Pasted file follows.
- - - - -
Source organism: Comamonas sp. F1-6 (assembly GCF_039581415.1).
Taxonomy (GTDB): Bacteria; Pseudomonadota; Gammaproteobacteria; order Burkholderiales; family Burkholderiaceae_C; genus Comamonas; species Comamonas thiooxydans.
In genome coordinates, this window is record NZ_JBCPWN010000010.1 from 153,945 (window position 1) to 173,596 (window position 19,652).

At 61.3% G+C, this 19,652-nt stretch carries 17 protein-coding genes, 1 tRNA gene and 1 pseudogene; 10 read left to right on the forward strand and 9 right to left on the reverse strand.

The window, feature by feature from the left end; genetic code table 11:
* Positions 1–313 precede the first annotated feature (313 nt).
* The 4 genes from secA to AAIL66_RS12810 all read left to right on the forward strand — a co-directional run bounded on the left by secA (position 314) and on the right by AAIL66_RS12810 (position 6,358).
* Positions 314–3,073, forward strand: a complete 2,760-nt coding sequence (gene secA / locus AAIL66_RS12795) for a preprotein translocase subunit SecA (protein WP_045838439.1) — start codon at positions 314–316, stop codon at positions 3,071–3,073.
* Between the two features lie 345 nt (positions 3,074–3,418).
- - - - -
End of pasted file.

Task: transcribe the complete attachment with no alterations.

Source organism: Comamonas sp. F1-6 (assembly GCF_039581415.1).
Taxonomy (GTDB): Bacteria; Pseudomonadota; Gammaproteobacteria; order Burkholderiales; family Burkholderiaceae_C; genus Comamonas; species Comamonas thiooxydans.
In genome coordinates, this window is record NZ_JBCPWN010000010.1 from 153,945 (window position 1) to 173,596 (window position 19,652).

At 61.3% G+C, this 19,652-nt stretch carries 17 protein-coding genes, 1 tRNA gene and 1 pseudogene; 10 read left to right on the forward strand and 9 right to left on the reverse strand.

The window, feature by feature from the left end; genetic code table 11:
* Positions 1–313 precede the first annotated feature (313 nt).
* The 4 genes from secA to AAIL66_RS12810 all read left to right on the forward strand — a co-directional run bounded on the left by secA (position 314) and on the right by AAIL66_RS12810 (position 6,358).
* Positions 314–3,073, forward strand: a complete 2,760-nt coding sequence (gene secA / locus AAIL66_RS12795) for a preprotein translocase subunit SecA (protein WP_045838439.1) — start codon at positions 314–316, stop codon at positions 3,071–3,073.
* Between the two features lie 345 nt (positions 3,074–3,418).